So what has gone on with Weil and Aaron et al? Inquiring minds want to know. A rabbi physically assaults someone [LF: alleged by Biston and denied by R. Weil], castigates a young child, and nothing happens because "we gotta pay off the building fund, sit down you're rockin the boat."

I note, however, that the shul website has been changed, and the former subsection for singles (at one point it even included a lengthy biography to fill out and submit to the official shul shadchanim) is completely obliterated. This is strictly a shul for married families celebrating proper family values only. You can be a mature family or a young couple, but we can't handle the 34% of the orthodox population ( well over 50% in the real world) that no longer fit that description --and certainly not those who do not seek to fit that description.

At What Point Do You Blast Someone Who Won't Give You An Interview?

I send out a lot of interview requests and most of them are not granted.

I have a hair-trigger temper on this because I feel so insecure about my legitimacy. I'm always chomping at the bit to publicly harangue someone who doesn't talk to me. I'm just itching to blast Shalom Auslander. I enjoyed his book of short stories (Beware of God) but it's been a month now since I emailed him my questions. I fear I was obnoxious in my email (perhaps the legality of human-dog sex interrogation was unnecessary?) but I don't want to blame myself for failing to land this, so I figure I'll just blast him as thin-skinned. What's a Torah Jew to do? Perhaps I should just sue him for hurting my self-esteem.

Columbia School Of Journalism Grad Students Cheat On Ethics Test

A source at Columbia responds to my inquiry:

I just saw the New York Times article. They were trying desperately not to have that go public. This happened in a class I'm not in, but basically there was a window of time people had to take a test and so the people who took it early in the day were being asked about the questions on the test by the people who were taking it later that day. The dumbest part about it is that our friggin school is PASS/FAIL. I don't know who cheated or tried to cheat...but [it] is pathetic.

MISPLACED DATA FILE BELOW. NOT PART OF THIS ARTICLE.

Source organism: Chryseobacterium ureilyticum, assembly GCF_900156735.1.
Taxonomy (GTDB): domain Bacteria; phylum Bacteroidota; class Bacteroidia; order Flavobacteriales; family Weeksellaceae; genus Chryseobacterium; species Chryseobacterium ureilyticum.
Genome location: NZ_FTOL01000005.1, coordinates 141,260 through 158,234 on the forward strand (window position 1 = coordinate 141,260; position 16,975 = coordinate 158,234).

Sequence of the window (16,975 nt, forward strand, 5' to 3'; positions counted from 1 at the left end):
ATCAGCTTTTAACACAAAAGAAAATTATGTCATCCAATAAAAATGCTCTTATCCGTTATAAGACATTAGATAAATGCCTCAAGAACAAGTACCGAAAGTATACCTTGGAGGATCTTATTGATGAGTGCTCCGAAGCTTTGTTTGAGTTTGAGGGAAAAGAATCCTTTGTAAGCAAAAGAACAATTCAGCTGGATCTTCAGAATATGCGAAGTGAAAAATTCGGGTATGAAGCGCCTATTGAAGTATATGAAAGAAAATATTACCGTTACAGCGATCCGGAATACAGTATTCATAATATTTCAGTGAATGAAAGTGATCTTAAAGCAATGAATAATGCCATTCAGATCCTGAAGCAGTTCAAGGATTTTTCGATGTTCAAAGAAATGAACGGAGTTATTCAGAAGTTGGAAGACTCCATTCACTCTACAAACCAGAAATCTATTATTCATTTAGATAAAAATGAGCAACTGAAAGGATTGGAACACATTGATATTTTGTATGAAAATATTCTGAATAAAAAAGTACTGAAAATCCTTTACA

There are two critical issues classes--one for part-timers and one for full-timers. The part-time class has about 40 people in it and is EXTREMELY interesting--it's my favorite class, actually. [Samuel] Freedman's class has about 200 people in it and I have heard a few students complain (boring..etc). I find this a bit odd only because Freedman's book writing class in the spring is one of the most popular (and hardest to get into) in the school.

If it is just students asking other students what was on the test, is that a big deal? That is low-level cheating. I think most students have done it.

In Amnon's Fall, We Sinned All

On May 26, 2003, the University of Judaism admissions director Amnon Finkelstein and 24 yo U.J. student L. fell two stories to the concrete from the Pico-Robertson apartment window of stunning U.J. student Devin Geser. Both Amnon and L. were naked and both sustained severe injuries, including brain damage.

Amnon later concluded that he had been drugged.

On Nov. 30, I interview Nick Gallop, who says he was Devin's boyfriend in 2001.

Nick: "I had a couple of friends who went to the U.J. and were in her class and that's how we met.

"She was a normal college kid but but being a normal college kid at U.J. makes you a bad kid.

"She did decline and become more out of control towards the end of our relationship. Mostly it was drugs and hanging around the wrong people.

"Her parents were nice. I feel bad for them having to go around and clean up her messes.

"My friend who was with her six to eight months later [early 2002] had an incident where he was drugged and wrecked his car and had to go to the emergency room. He was a U.J. student and the guy who introduced me to Devin."

Amnon Finkelstein replies to my email: "I am not surprised, just very grateful that there are some people who are honest enough to come forward with more information. I and others informed you that Devin had had problems with drugs and that the UJ had full knowledge of it. I am sure that if you were really interested, you could use the freedom of information act to demand that UJ open her file. The sad part is that the UJ has been covering up the whole drug and alcohol problem on campus. Part of this cover up is allowing Devin to graduate despite being fully aware of her drug use. The UJ had evicted her from the dorms not only because she used drugs, but because she sold drugs on campus! Yet, with all this information, I have still been the victim of the entire affair both here, on your web site, and elsewhere."